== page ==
A team of researchers led by The University of Texas and Hanyang University in South Korea hope the yarn, called Twistron, could be used in future sustainable energy missions.
"The easiest way to think of twistron harvesters is, you have a piece of yarn, you stretch it, and out comes electricity,” said Carter Haines, a lead author of the study.
The study published in the journal Science explains the yarns are made from carbon nanotubes 10,000 times smaller in diameter than a human hair.
Researchers spun and twisted the nanotubes into “high-strength, lightweight yarns”, coating them with an ionically conducting material, or electrolyte.
The yarn can then be used in numerous applications.
"In the lab, tests showed that a yarn weighing less than a housefly could light up a small LED light,” reports Reuters.
"When sewed into a t-shirt, it could power breathing sensors - like those used to monitor babies - using the stretch caused by the chest expanding at every inhalation."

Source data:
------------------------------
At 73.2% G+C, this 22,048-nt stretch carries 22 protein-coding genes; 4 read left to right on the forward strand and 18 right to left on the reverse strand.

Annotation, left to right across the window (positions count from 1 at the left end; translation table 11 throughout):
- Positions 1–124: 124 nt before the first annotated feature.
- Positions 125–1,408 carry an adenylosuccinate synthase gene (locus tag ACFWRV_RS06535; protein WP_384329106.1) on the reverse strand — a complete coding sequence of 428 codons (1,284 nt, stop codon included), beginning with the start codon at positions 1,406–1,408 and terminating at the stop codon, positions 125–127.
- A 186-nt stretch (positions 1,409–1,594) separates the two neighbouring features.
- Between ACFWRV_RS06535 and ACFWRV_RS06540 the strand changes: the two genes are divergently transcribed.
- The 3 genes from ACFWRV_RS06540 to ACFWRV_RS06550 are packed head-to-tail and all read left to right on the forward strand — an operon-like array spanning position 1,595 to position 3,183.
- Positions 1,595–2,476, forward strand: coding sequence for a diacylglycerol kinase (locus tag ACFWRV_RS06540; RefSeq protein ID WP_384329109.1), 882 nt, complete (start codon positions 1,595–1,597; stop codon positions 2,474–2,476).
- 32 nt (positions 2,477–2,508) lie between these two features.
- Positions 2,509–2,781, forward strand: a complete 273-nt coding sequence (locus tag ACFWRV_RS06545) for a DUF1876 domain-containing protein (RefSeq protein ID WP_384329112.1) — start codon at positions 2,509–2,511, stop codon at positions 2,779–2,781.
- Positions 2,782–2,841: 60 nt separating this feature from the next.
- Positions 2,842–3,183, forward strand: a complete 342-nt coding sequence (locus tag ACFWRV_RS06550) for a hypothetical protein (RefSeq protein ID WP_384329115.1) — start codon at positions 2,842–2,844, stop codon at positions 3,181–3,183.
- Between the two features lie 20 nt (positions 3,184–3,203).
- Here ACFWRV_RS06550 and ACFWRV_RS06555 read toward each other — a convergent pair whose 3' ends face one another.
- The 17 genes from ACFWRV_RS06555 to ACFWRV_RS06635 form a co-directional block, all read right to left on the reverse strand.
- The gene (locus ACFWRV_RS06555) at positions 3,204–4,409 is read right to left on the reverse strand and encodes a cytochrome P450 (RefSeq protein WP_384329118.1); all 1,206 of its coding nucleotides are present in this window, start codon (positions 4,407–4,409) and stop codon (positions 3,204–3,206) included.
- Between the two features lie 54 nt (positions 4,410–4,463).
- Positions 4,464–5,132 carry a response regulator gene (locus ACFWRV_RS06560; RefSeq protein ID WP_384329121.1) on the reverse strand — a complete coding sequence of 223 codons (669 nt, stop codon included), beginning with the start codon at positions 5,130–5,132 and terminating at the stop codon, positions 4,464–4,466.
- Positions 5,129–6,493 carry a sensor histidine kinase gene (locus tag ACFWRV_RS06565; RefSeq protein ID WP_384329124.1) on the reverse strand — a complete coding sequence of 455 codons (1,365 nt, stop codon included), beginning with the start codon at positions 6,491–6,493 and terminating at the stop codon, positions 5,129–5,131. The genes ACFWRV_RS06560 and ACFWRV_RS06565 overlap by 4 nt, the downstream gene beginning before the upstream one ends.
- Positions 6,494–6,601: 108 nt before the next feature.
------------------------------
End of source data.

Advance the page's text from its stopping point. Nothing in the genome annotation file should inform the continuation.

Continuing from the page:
The energy generated could be used to power wearable technology and internet connections.
However, the standout finding from the research was the yarn's ability to generate electricity in the sea. The yarn was attached to a buoy and a sinker at a beach in South Korea and as the waves passed over, stretching the yarn, electricity was produced.
"Fundamentally, these yarns are supercapacitors," said Dr. Na Li, a research scientist at the NanoTech Institute and co-lead author of the study. "In a normal capacitor, you use energy -- like from a battery -- to add charges to the capacitor. But in our case, when you insert the carbon nanotube yarn into an electrolyte bath, the yarns are charged by the electrolyte itself. No external battery, or voltage, is needed."